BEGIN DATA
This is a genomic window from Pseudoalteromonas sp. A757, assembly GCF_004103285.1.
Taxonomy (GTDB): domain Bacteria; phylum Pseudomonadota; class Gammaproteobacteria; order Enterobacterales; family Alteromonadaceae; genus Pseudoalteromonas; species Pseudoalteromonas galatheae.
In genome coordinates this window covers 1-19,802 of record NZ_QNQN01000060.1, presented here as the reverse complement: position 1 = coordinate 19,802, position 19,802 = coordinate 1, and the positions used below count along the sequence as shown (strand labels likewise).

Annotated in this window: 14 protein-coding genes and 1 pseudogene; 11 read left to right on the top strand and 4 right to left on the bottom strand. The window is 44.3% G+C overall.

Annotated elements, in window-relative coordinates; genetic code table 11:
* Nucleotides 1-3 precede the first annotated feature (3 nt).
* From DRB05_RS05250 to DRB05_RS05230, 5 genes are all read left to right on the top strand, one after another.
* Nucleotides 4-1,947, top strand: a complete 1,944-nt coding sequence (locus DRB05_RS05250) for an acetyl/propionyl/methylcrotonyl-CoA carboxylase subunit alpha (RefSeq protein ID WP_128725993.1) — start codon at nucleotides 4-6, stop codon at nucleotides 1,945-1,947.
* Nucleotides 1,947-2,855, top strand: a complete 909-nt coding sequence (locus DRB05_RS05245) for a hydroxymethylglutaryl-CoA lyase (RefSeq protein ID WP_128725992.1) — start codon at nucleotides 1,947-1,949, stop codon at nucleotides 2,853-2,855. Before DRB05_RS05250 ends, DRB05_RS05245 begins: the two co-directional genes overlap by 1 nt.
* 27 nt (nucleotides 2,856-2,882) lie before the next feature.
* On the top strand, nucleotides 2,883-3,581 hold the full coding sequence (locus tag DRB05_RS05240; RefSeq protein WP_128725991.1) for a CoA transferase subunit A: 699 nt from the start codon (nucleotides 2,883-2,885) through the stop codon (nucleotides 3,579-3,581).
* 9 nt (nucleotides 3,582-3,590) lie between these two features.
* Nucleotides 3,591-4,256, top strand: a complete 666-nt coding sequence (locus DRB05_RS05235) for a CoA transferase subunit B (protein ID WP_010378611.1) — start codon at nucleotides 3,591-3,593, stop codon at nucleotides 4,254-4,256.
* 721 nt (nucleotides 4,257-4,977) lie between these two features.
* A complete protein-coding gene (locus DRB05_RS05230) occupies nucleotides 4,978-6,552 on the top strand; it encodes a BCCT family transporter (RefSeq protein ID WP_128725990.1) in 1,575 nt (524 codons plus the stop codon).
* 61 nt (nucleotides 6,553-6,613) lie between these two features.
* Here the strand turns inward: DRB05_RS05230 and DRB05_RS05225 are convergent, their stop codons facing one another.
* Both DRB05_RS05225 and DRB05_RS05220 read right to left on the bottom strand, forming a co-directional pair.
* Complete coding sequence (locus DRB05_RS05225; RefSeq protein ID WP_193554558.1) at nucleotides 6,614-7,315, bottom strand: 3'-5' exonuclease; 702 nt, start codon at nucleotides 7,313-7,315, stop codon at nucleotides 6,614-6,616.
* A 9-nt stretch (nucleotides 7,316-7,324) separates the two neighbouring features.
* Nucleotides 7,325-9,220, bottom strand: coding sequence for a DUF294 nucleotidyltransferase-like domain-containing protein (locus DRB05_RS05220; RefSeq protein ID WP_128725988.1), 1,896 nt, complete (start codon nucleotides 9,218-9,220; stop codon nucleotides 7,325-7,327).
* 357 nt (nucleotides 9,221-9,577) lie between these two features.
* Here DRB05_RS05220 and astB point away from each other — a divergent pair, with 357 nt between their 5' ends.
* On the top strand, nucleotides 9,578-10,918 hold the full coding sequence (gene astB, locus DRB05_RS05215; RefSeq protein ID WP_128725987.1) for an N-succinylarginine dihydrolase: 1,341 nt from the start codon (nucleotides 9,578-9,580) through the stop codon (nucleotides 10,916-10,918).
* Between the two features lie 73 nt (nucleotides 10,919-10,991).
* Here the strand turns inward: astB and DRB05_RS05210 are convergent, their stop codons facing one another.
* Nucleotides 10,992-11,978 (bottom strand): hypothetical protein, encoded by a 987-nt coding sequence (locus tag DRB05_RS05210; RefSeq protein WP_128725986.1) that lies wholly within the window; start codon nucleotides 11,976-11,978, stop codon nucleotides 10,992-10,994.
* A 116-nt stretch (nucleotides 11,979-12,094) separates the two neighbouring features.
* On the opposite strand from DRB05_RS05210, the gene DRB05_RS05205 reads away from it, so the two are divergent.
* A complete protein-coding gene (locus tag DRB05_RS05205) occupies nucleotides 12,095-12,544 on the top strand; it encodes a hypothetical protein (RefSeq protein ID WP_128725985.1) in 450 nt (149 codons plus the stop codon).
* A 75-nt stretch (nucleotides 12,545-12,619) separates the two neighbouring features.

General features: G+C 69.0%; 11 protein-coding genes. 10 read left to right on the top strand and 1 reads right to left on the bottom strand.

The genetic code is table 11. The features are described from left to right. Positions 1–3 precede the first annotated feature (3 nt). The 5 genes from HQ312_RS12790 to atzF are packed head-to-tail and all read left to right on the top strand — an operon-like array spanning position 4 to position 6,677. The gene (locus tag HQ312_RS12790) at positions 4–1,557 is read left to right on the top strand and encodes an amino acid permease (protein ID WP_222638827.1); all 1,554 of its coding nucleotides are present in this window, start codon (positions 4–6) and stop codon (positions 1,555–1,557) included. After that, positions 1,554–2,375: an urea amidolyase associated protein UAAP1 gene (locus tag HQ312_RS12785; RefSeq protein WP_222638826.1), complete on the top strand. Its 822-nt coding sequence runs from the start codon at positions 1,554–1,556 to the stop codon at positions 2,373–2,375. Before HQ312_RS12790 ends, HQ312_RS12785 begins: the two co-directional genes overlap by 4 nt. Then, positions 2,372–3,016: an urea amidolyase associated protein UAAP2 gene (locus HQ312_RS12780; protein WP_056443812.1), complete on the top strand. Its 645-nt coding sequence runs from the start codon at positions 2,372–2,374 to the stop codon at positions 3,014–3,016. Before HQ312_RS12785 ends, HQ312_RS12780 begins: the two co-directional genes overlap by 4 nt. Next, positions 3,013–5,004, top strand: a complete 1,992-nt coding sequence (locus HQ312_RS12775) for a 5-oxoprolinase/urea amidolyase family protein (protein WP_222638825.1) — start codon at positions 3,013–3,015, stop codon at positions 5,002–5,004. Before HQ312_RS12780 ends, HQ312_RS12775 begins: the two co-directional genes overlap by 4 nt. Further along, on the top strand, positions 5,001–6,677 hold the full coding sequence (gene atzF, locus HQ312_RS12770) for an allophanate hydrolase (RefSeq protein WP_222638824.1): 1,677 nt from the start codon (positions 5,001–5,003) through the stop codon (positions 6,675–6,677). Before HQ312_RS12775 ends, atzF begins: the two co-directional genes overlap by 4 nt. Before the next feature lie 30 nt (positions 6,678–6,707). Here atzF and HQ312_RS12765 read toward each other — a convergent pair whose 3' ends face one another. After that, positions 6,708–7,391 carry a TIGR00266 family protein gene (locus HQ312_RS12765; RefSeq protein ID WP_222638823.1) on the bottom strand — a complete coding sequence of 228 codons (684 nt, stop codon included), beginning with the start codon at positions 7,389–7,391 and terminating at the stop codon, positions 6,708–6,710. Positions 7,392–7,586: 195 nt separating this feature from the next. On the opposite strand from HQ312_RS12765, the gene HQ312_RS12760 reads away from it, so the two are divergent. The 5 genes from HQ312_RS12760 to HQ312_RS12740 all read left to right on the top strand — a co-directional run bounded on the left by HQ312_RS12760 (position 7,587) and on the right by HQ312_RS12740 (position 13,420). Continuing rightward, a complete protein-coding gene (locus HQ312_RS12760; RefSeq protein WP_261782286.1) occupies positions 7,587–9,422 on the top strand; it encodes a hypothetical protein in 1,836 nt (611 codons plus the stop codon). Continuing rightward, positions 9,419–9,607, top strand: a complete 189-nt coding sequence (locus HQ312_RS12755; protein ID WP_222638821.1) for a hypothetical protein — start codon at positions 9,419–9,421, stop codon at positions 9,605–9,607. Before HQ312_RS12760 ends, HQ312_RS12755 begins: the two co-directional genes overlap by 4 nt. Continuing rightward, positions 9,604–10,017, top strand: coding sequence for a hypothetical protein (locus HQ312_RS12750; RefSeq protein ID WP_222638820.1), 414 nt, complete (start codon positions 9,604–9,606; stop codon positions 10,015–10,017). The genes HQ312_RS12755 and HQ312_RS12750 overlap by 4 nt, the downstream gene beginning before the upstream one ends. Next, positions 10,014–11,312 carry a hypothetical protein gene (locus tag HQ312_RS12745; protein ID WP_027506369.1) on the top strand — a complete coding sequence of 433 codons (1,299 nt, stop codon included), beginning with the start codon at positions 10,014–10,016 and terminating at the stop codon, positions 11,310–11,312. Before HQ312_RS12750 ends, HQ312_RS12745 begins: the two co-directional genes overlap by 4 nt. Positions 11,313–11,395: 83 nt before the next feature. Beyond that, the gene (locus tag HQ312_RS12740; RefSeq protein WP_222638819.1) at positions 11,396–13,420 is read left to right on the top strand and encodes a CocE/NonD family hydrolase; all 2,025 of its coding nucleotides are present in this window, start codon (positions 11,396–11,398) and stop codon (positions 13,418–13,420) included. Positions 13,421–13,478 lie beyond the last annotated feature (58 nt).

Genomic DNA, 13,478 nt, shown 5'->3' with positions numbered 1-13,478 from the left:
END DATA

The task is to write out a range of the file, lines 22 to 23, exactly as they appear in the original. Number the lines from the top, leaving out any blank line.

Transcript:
* 357 nt (nucleotides 9,221-9,577) lie between these two features.
* Here DRB05_RS05220 and astB point away from each other — a divergent pair, with 357 nt between their 5' ends.